Last modified: June 6, 2019
Cervical health awareness month is nearly over. But once January is said and done, it is still important to take steps to lower your risk for cervical cancer. And HPV vaccines are a potential prevention option for women.
Did you know that 99 percent of cervical cancer cases are caused by HPV? That is what Dr. Jamie Bakkum-Gamez, associate professor at the Mayo Clinic told media outlets.
HPV is more common than you may think . . .
- 79 million people in the U.S. have HPV. Making HPV vaccines vital.
- 14 million people were diagnosed last year alone.
- HPV is so common that most men and women will be infected with some type of the virus in their lives.
Health problems of HPV include . . .
Before HPV vaccines, about 350,000 women and men had genital warts caused by HPV. In fact, one in 100 sexually active adults in the U.S. have genital warts.
More than 11,000 women get cervical cancer per year in the U.S., according to the Centers for Disease Control and Prevention (CDC).
HPV Vaccines for Cervical Cancer
Have you been vaccinated?
Ten years ago one of the HPV vaccines that helped reduce risk of cervical cancer became available. Now the CDC suggests kids 11 to 12 years old get the vaccine. These vaccines can be given up to the age of 26 too.
Although there is only one clinical trial for HPV vaccines, the research has shown benefits for reducing cervical cancer and pre-cancers.
When Was Your Last Pap Test?
Doctors agree that regular Pap tests for women help screen for cervical cancer. They suggest that women get screened once every three years after your 21st birthday.
With concerns hovering over Planned Parenthood funding, regular screening for women may no longer be available to those without medical insurance.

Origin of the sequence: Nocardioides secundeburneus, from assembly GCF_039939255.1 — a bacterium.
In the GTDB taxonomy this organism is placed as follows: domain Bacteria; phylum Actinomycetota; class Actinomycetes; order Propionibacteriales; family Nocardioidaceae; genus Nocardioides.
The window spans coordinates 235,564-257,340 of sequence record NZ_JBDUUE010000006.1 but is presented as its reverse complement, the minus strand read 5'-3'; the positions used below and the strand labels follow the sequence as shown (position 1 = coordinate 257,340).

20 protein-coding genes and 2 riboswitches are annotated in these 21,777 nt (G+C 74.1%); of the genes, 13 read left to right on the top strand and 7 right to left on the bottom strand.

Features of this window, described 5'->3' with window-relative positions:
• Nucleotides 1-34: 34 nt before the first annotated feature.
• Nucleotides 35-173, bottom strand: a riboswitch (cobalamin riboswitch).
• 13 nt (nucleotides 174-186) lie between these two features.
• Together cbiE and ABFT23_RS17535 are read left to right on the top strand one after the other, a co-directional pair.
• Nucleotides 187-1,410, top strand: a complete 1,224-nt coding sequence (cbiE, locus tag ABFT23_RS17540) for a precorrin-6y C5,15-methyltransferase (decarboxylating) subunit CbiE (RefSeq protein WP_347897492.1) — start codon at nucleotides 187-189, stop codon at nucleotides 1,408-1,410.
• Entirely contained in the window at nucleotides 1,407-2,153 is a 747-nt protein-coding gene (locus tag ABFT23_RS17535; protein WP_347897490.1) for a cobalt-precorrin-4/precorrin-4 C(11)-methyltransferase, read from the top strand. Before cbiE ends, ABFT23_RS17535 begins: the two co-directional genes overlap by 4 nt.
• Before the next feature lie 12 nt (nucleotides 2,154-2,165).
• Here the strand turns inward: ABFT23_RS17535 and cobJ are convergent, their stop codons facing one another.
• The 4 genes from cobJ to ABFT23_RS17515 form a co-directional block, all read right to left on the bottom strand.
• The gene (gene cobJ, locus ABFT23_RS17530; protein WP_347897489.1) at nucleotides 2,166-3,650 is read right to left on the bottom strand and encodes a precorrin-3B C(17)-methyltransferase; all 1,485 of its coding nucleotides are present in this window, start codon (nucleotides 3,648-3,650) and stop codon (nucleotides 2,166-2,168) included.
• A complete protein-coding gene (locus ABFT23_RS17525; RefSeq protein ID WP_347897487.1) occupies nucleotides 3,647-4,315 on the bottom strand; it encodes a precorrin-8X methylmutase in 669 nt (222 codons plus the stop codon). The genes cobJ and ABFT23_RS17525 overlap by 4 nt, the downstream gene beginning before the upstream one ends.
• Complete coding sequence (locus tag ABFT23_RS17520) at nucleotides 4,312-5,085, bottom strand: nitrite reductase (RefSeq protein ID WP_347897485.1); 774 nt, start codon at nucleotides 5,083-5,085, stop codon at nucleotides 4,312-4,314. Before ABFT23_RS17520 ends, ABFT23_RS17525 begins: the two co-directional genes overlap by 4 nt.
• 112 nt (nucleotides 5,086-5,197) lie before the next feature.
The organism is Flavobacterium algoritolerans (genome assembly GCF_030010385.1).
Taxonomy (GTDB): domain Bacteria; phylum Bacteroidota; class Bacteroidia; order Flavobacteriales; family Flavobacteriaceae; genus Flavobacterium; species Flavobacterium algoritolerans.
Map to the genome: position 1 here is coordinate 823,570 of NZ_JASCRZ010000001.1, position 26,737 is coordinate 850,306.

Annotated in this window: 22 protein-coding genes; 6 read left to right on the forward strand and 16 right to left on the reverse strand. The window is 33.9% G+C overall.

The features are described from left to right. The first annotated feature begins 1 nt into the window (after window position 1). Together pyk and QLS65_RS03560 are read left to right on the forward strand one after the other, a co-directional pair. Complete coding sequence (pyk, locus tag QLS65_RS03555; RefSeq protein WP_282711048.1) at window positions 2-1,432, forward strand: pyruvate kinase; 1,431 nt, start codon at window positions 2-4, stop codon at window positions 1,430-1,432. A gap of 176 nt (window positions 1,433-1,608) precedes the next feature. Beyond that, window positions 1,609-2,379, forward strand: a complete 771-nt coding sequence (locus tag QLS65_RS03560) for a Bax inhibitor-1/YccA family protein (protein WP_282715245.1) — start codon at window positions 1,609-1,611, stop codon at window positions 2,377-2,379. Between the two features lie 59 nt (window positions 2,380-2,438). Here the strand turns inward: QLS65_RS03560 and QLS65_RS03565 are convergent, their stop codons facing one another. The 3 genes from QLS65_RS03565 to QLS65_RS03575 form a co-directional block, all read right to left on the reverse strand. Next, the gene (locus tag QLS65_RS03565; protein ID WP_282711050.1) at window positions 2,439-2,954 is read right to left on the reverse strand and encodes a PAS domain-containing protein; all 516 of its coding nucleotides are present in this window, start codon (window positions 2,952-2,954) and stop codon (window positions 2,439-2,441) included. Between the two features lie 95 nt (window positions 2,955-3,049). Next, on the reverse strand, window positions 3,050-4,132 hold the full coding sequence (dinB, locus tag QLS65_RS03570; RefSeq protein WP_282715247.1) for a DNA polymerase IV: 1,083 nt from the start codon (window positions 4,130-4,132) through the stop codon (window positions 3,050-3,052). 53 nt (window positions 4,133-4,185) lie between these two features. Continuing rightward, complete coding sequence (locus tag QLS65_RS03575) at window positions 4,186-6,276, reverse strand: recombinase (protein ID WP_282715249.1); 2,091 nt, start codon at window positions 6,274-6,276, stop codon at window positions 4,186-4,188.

This could cause HPV vaccines to decline among women. And subsequently, cervical cancer cases to rise.
Cervical Cancer Death Rates 77 Percent Higher than Previously Believed
Planned Parenthood funding is 75 percent government funded. The Medicaid program is the main source for providing healthcare to low-income patients with nowhere else to turn.
This includes vital STD tests, cancer screenings, and HPV vaccines.
However, the healthcare woes continue to arise based on a new study finding cervical cancer death rates to be much higher than previously believed.
Death rates are 77 percent higher for black women, and 47 percent higher for white women.
Doctors Online Battles Healthcare Issues for Americans
Do you have medical concerns and no medical insurance to get the answers to your growing health concerns? Doctors online may be an excellent place to turn for the answers you deserve.
Not only are U.S. doctors and medical specialists available on a secure platform. They have the knowledge to offer medical advice and second opinions for a variety of women’s health issues like HPV vaccines and cervical cancer.
Are you at risk for HPV? Do you need critical answers about cervical cancer symptoms? We want to hear where you find answers.
Submitted by Dr. Richard Honaker: http://www.independentmedicalexaminer.com/IME-Directory/Virginia/Dr-Richard-A-Honaker-MD.asp
Disclaimer: This article provides general information and is not intended to diagnose, treat or cure any disease or medical condition. If you require specific advice, please consult one of our medical professionals through the app. However, in case of an emergency, please call 911.